During the adoption process we were told over and over that many birth moms have a change of heart after the baby is born and they choose to parent. We knew that was a very real possibility with any situation, so we tried to mentally prepare for that. However, nothing in our training ever mentioned infant or pregnancy loss – we honestly didn’t even consider that as a possibility and we were completely unprepared to deal with it. When our first match ended after the birth mom delivered just past 21 weeks, we were devastated. We spent a lot of time crying and talking to the birth mom trying to help support her (we’re still friends). We eventually accepted it and moved on. To celebrate this baby girl, my mom had a brick engraved at church that recognized the baby’s birth date (they were building a new path to the chapel) so that’s a nice permanent reminder of this child’s short life.
The second time, the birth mom made it full term but the baby was stillborn. Those next few days are a blur to me – I remember wailing and literally being so hysterical I couldn’t even stand up, breathe or function properly. My parents came over immediately and just sat and cried with us. We were shocked that our second match ended in loss, too. What are the chances of this happening twice? This one was much harder to deal with and we really weren’t sure if we could continue the adoption path.
I recognized that I needed grief counseling, so I used my company’s employee assistance program and found a therapist near my house. I highly recommend this to anyone experiencing grief or loss; I started seeing him once a week (my husband eventually joined me) and it helped me tremendously to hear that my feelings of extreme sadness, uncontrolled crying, grief, and even rage, were normal and that it was okay to feel that way. A wonderful friend I met on Twitter made me a beautiful bracelet with an angel wing charm on it to recognize this baby, and I wear it often.
Our friends, families and coworkers had no idea how to handle these situations. I think the best thing was for people to say “I don’t know what to say, but I’m here to support you in any way you need.” The ones who told me that God must not have wanted us to parent those babies, or who said things happen for a reason, they just angered me. I know those people meant well, but to me, those phrases did not make me feel any better – they actually made me feel worse.
Also, it helped SO much that many of my friends sent cards, emails or text messages. I could go back and read them as often as I needed to and I didn’t have to talk to them if I wasn’t ready. It took a while before I was ready to talk on the phone or see people in person.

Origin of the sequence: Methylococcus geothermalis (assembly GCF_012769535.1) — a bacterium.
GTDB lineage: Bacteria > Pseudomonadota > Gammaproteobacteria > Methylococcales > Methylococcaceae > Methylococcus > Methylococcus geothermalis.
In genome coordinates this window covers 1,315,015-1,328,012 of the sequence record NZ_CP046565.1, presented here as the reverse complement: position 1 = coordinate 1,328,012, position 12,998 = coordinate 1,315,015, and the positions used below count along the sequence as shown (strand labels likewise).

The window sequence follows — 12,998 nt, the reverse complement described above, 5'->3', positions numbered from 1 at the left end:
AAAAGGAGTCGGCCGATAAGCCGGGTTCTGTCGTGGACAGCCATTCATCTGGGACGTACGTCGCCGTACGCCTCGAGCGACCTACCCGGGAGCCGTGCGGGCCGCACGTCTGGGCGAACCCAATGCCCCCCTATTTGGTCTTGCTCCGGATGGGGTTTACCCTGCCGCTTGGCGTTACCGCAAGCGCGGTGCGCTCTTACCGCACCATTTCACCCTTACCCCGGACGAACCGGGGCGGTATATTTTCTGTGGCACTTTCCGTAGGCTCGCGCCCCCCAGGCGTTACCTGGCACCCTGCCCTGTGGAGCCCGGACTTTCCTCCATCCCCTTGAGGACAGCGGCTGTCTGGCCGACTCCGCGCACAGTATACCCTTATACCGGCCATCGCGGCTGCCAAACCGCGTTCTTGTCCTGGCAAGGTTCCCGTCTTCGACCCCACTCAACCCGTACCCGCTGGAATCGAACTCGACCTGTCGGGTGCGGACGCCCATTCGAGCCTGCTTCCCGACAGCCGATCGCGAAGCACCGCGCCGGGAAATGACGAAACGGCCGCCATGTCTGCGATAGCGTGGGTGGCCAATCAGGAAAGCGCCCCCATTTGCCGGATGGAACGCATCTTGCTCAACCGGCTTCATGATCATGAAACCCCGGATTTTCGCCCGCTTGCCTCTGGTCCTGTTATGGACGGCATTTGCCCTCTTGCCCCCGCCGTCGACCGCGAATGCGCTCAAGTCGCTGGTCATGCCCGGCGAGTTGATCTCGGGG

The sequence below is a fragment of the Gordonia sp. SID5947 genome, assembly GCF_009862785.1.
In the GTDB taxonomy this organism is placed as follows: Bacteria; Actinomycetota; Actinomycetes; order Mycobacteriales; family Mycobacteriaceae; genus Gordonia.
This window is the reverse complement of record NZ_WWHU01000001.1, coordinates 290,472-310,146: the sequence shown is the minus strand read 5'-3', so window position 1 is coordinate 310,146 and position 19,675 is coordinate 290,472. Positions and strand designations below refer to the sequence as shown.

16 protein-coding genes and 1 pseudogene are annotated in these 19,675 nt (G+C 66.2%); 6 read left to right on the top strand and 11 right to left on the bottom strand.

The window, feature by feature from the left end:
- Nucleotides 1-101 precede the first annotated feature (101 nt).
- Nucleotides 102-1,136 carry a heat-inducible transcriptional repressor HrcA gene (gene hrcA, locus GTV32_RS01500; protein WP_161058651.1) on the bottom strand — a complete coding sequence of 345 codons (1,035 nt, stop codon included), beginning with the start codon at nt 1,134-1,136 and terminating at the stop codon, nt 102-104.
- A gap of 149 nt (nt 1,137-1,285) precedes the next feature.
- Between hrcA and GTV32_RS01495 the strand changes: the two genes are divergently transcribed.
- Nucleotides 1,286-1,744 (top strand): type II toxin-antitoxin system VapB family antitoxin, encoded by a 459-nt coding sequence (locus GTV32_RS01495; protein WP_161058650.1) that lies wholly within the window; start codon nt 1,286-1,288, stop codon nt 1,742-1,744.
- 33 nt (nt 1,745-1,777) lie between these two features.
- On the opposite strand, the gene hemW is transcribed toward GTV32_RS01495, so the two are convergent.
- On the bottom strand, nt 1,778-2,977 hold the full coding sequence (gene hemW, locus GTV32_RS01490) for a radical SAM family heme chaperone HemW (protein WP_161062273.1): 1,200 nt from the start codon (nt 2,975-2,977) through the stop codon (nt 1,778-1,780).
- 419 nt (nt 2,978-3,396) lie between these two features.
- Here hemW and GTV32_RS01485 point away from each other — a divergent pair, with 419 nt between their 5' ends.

3. You write about being in an open adoption. Name 1-3 things readers who are birth parents/grandparents can do to make open adoption a positive experience. Name 1-3 things prospective adoptive parents need to be ready to handle concerning the ins and outs of open adoption.
A few things birth families can do to help make open adoption a positive experience include:
- Don’t always wait for the adoptive family to contact you. If you want to say hello, drop us an email or give us a call! I know our daughter will love to look back at her scrapbooks and see the emails and texts I’ve saved from her birth family writing just to see how she’s doing and asking us to give her a hug from them.
- Share stories! We love learning about our daughter’s birth family, even simple things like their favorite foods or tv shows. I know my daughter will appreciate having so much insight into her biological family as she gets older.
A few things I think prospective adoptive parents need to be ready to handle concerning open adoption include:
- The frequency of communication may change drastically. Our daughter’s birth family was texting, emailing and calling a lot at first, but it eventually slowed down quite a bit. Now we’re in a good rhythm, but it may change again down the road.
- Sometimes birth families don’t get along, and you may feel stuck in the middle. When our daughter’s birth parents are fighting or not speaking, I hear about it. My goal is always to make sure she is safe so I will do what’s best for her, not necessarily for them (as far as visits are concerned, etc.)
Thank you, Erin, for participating in the Adoption Interview.
Please check out Erin’s blog Connected Through Love to read her interview with me. Also check out the blog Production, Not Reproduction which hosted the Adoption Interview for links to other great interviews with those who blog about adoption.
–Delana H. Stewart
And on a fellow blogger’s blog, see: